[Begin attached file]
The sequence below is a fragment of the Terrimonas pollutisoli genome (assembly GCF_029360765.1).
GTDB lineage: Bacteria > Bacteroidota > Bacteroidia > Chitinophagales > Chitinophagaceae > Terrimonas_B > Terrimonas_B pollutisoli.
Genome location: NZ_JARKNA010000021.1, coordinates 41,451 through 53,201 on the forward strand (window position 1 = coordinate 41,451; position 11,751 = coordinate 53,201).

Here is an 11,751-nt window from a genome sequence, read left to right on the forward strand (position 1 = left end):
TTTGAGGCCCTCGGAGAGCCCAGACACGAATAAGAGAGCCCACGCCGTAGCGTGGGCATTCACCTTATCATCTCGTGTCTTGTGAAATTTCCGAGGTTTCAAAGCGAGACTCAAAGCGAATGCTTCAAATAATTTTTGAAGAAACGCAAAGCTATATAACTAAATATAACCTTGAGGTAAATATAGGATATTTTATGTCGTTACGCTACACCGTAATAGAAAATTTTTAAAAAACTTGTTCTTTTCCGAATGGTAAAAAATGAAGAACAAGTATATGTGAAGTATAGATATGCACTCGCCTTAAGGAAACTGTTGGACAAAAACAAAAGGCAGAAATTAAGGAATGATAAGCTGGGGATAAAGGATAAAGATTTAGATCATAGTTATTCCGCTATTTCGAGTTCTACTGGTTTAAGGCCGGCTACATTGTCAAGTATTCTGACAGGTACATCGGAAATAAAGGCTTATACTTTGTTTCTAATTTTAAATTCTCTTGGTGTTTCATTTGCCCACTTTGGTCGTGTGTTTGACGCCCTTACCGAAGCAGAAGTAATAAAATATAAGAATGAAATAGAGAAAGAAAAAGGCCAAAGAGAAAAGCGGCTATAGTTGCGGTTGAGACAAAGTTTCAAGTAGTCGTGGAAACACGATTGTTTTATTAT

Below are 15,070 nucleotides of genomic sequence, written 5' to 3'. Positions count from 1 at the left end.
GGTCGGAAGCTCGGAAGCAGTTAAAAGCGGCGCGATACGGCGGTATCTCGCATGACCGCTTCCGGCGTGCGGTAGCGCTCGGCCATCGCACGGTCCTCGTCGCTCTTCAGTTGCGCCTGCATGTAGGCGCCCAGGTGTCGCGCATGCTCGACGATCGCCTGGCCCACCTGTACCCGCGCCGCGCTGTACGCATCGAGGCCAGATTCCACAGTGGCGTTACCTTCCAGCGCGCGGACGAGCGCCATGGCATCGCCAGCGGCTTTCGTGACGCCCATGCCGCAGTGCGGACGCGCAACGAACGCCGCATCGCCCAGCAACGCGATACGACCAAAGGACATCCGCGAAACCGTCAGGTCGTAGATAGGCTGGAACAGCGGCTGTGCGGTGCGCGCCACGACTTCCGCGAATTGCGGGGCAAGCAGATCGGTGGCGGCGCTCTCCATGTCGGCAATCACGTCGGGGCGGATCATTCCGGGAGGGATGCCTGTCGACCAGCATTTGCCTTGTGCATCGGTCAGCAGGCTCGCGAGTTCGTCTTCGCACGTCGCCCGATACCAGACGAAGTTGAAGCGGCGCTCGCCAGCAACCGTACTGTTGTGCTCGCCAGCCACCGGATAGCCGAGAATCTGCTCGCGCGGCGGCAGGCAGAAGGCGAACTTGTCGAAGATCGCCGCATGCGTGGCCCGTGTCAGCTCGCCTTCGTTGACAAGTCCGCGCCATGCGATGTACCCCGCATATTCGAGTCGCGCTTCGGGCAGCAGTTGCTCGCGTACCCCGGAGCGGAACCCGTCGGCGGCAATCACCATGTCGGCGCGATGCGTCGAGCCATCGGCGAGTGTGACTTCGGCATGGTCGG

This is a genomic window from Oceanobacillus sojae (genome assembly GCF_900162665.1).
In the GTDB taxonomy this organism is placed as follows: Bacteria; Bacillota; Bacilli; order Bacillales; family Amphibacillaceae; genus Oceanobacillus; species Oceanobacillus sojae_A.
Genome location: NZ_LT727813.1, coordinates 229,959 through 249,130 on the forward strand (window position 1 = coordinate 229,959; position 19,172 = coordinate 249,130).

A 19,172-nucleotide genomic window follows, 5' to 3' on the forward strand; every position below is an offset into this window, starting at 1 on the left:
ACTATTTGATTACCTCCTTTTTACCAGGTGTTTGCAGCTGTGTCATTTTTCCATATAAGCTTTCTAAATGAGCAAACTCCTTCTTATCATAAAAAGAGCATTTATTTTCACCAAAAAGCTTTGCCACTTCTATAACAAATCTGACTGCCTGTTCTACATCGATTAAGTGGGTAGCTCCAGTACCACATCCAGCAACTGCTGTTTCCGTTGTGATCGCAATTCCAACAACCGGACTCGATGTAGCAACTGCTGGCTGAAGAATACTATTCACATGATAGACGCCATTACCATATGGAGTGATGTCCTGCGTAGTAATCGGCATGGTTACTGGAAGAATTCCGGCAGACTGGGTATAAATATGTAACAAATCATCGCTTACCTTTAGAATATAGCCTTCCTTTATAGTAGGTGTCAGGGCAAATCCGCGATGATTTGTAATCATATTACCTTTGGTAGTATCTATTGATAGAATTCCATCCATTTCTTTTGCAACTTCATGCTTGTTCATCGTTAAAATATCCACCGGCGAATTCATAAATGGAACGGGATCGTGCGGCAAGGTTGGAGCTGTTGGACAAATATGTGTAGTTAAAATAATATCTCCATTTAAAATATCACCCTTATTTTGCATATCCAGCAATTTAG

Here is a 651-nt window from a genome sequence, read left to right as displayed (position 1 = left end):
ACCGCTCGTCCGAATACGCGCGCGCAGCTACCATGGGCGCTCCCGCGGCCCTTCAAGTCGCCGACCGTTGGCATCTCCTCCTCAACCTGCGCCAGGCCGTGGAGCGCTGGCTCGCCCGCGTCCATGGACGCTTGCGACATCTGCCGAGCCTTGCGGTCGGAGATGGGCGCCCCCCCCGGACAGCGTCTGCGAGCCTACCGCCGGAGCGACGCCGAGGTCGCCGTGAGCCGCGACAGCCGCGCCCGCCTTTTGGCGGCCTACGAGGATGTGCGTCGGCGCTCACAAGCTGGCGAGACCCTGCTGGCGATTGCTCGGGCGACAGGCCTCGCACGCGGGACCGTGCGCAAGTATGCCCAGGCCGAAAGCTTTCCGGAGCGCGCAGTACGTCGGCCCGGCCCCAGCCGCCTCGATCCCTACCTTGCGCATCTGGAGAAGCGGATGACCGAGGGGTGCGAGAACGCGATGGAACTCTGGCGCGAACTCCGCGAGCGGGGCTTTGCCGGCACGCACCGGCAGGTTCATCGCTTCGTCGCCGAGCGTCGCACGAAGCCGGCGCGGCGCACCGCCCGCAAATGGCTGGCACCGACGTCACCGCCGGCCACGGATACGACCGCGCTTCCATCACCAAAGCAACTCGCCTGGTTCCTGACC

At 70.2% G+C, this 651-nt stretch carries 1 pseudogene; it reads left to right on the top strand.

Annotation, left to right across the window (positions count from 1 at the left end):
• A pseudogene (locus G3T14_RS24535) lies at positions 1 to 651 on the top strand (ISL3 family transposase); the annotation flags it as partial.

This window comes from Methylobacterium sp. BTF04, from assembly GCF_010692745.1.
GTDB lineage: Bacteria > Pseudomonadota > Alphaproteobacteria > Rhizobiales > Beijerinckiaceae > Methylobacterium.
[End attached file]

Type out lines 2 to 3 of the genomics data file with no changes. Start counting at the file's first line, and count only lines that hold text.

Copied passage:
GTDB lineage: Bacteria > Bacteroidota > Bacteroidia > Chitinophagales > Chitinophagaceae > Terrimonas_B > Terrimonas_B pollutisoli.
Genome location: NZ_JARKNA010000021.1, coordinates 41,451 through 53,201 on the forward strand (window position 1 = coordinate 41,451; position 11,751 = coordinate 53,201).